Editor, Ceres Courier,
There is a guest commentary I feel I am compelled to address, a Christian call to make the use of the term "Happy Holidays" offensive to American history and tradition. ("Merry Christmas or Happy Holidays" that ran Dec. 17 by Frank Aquila.)
1. Aquila presumes incorrectly that the term "Happy Holidays" is used so as "to not to offend certain groups of people." This is not true, the term simply refers to the time frame which includes Christmas and New Years. The use of "Merry Christmas" or "Happy Holidays" is simply a matter of choice and neither one offends anyone that I know of but only "Merry Christmas" has a religious significance to Christians since they are the only religious group which believes in Jesus Christ as the Son of their God. I happen to prefer "Happy Festivus" of Seinfeld fame.
The Jewish religion, to which Jesus was born, recognizes Jesus as just another influential Rabi and does not recognize Christmas (Dec 25) as the date of birth of the Messiah. The Jewish religion is still awaiting the birth of their Messiah. Other organized religions also recognize Jesus including Islam but none of them believe he was the son of God. Members of these other religions probably prefer to use the term "Happy Holidays" but I know of none who are offended when someone greets them with the term "Merry Christmas" just as I assume Christians are not offended when, say a Jewish member greets them with the term "Happy Hanukkah."
Actually the date of Christmas, Dec. 25, was borrowed from another religion. Sometime around AD320, Mithraism was the going thing and the early Christian church couldn't seem to stop people from celebrating the solstice and BD of Mithras, the Persion sun god, which was Dec 25, so the Pope decided to make Jesus' official BD coincide with Mithras' BD. Nobody really knows the actual time of year Jesus was born but evidence points to midsummer.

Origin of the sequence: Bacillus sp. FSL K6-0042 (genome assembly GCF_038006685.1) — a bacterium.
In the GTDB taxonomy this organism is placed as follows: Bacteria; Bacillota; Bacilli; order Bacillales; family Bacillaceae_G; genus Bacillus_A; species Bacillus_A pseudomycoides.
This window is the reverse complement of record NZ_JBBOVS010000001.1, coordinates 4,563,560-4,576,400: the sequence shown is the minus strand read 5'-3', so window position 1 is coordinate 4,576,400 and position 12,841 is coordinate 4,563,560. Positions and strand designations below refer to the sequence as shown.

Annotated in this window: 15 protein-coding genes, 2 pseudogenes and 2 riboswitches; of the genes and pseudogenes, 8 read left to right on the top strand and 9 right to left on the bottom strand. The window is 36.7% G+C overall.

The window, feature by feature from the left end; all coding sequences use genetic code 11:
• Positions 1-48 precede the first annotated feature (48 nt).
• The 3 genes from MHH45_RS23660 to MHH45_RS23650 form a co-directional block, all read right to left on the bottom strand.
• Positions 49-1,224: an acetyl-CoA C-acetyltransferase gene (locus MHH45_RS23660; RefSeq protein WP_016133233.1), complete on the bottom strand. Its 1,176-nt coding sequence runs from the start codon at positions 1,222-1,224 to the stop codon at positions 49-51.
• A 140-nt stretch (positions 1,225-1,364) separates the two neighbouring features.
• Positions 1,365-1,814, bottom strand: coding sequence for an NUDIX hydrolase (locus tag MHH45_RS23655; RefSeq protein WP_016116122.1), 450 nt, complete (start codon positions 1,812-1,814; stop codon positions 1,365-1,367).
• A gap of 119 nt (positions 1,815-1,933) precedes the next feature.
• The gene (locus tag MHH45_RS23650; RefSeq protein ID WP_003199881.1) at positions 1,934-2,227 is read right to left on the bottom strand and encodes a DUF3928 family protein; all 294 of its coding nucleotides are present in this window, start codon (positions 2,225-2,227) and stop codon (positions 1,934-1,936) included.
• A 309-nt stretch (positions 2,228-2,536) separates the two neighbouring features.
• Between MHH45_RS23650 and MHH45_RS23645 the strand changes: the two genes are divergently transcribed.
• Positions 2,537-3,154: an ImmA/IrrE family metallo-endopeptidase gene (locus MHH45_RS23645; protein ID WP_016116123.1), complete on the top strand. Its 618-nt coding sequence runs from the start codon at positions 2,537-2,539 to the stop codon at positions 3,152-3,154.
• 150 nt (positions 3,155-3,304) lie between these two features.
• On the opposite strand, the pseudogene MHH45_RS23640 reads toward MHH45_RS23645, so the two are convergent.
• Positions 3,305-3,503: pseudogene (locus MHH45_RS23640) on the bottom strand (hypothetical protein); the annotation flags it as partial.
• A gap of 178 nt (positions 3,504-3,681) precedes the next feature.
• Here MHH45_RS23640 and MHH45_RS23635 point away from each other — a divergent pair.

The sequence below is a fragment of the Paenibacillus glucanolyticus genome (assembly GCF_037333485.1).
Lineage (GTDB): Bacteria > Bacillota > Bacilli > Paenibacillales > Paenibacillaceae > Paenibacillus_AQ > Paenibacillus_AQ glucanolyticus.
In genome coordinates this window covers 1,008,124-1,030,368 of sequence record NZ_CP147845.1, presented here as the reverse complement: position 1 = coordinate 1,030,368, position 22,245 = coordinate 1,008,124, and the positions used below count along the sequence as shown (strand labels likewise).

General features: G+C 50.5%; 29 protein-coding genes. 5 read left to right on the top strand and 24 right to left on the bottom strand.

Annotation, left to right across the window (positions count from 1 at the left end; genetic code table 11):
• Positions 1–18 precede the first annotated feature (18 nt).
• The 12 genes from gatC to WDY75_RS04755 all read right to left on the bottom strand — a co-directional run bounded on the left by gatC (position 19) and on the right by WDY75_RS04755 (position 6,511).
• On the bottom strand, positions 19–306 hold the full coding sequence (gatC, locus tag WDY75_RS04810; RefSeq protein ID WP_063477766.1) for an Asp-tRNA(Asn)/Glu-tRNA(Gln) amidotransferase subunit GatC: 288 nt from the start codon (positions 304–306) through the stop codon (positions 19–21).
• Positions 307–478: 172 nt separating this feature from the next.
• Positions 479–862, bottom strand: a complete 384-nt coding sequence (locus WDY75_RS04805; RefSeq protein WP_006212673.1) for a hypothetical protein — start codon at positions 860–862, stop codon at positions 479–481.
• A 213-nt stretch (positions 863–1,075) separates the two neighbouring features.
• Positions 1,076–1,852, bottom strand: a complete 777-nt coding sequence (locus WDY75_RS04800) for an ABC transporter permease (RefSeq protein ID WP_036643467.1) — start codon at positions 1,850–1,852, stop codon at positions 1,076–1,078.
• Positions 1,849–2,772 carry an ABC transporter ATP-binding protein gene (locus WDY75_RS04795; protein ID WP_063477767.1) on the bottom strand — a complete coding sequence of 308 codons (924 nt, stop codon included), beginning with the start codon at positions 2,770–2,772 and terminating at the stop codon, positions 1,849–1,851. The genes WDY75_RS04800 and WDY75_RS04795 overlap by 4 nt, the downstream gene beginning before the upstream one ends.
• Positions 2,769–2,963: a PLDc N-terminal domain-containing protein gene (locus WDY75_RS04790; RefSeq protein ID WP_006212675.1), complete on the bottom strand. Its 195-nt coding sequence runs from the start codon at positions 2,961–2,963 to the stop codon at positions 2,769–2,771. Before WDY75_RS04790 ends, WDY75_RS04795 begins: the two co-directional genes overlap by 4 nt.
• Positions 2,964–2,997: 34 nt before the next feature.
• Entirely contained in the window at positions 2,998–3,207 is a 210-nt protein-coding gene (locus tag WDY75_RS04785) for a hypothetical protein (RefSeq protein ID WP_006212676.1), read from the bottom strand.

Even the Christian religion would probably not exist if it weren't for the Roman Emperor Constantine who made it the official Roman religion at the First Council of Nicaea in AD 325, hence "The Roman Catholic Church."
2. Aquila then makes several attempts to connect the greeting of choice to changing the name of several national holidays "to make it more inclusive." I don't think using a greeting of choice is akin to changing the name of the holiday, do you?
3. Aquila claims the Gregorian calendar and seven day week was created by God numbering the days of creation.
Actually the Gregorian calendar was introduced by Pope Gregory XIII in 1582. The earliest ancient sources record a seven-day week in ancient Babylon prior to 600 BCE. Babylonians celebrated a holy day every seven days, starting from the new moon.
4. Aquila quotes several early American leaders in a vain attempt to claim the U.S. is a Christian nation.
5. Finally, Aquila attempts to warn us of the evils of those who believed "Christianity was a threat "..falsely invoked "Separation of Church and State." I believe Jefferson described the First Amendment as establishing a "wall of separation between church and state" in 1806. Don't know where the "falsely invoked" fits in here.
I would say to the Village Christians to just chill.
Nobody is trying to take your Christmas, Bibles, guns or first born children, so Merry Christmas, Happy Holidays, Happy Hanukkah and Happy Festivus for the rest of us.
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